Cartesian Other

From Wikipedia, the free encyclopedia
Jump to: navigation, search

The Cartesian Other is the counterpart to the Cartesian Self. According to Descartes, there is a divide intrinsic to human consciousness, such that you cannot ever bridge the space between your own consciousness and that of another.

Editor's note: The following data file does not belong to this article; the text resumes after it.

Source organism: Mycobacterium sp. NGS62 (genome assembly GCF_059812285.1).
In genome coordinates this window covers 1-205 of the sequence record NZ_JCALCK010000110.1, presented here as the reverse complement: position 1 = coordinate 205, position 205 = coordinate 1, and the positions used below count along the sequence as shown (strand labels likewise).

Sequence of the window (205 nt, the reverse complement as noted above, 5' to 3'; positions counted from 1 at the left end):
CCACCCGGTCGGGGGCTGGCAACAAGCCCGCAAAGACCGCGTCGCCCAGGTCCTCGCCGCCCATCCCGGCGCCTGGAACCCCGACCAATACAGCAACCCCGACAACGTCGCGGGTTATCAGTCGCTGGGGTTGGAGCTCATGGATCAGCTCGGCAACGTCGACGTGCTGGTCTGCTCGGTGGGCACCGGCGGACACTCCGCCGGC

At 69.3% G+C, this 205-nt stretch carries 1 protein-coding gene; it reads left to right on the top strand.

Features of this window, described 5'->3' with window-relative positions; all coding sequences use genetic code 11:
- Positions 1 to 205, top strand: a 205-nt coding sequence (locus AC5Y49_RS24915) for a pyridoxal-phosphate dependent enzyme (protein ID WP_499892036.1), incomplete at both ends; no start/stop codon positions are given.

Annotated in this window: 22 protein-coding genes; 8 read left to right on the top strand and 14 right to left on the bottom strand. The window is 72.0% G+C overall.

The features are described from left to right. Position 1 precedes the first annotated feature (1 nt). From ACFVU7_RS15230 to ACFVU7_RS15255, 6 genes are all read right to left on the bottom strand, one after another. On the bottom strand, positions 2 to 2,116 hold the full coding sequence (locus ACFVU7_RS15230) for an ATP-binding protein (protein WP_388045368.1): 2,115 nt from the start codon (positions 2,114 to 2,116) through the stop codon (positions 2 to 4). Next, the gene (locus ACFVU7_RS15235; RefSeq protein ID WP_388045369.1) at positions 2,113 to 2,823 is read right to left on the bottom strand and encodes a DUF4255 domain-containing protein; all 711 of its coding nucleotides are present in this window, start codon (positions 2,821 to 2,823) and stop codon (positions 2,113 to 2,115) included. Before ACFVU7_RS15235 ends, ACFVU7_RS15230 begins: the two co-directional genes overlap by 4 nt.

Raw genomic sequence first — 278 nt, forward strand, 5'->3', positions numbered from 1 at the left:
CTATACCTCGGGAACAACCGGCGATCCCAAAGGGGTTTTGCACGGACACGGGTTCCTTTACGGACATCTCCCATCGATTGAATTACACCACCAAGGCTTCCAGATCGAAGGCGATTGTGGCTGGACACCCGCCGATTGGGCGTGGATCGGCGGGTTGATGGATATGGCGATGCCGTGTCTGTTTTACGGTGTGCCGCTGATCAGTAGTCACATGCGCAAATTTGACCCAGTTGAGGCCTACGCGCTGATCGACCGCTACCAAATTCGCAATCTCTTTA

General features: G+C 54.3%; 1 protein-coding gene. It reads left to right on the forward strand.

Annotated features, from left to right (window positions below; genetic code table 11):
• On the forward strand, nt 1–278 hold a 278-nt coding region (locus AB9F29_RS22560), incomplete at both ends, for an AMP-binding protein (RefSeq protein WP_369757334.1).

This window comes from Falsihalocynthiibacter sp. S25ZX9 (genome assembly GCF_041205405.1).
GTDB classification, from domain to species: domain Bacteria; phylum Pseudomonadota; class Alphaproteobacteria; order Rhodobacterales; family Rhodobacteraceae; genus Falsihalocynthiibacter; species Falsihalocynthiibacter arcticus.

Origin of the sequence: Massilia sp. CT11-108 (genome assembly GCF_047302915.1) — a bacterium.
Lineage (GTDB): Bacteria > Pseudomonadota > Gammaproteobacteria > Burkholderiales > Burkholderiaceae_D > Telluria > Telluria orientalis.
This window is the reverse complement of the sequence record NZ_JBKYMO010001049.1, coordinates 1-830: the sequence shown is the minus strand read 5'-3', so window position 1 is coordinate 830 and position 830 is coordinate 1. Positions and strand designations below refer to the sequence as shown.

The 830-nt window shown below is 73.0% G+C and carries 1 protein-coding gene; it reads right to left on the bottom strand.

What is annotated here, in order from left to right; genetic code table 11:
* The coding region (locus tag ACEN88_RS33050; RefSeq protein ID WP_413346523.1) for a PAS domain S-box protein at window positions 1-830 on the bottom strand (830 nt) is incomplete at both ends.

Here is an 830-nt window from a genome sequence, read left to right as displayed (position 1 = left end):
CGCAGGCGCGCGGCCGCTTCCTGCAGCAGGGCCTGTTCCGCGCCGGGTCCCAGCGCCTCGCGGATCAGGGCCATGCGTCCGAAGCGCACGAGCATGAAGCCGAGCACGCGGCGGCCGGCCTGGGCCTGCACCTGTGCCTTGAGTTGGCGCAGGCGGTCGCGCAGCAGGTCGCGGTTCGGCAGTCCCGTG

This "other" is in essence theoretical, since one cannot ever be empirically shown such an "other."

Put differently, Descartes concluded cogito ergo sum, "I think, therefore I am," that is, that the presence of a self of which to speak (an "I") proves its existence to oneself; however, according to his Wax Argument, one could never similarly demonstrate the existence of the "other."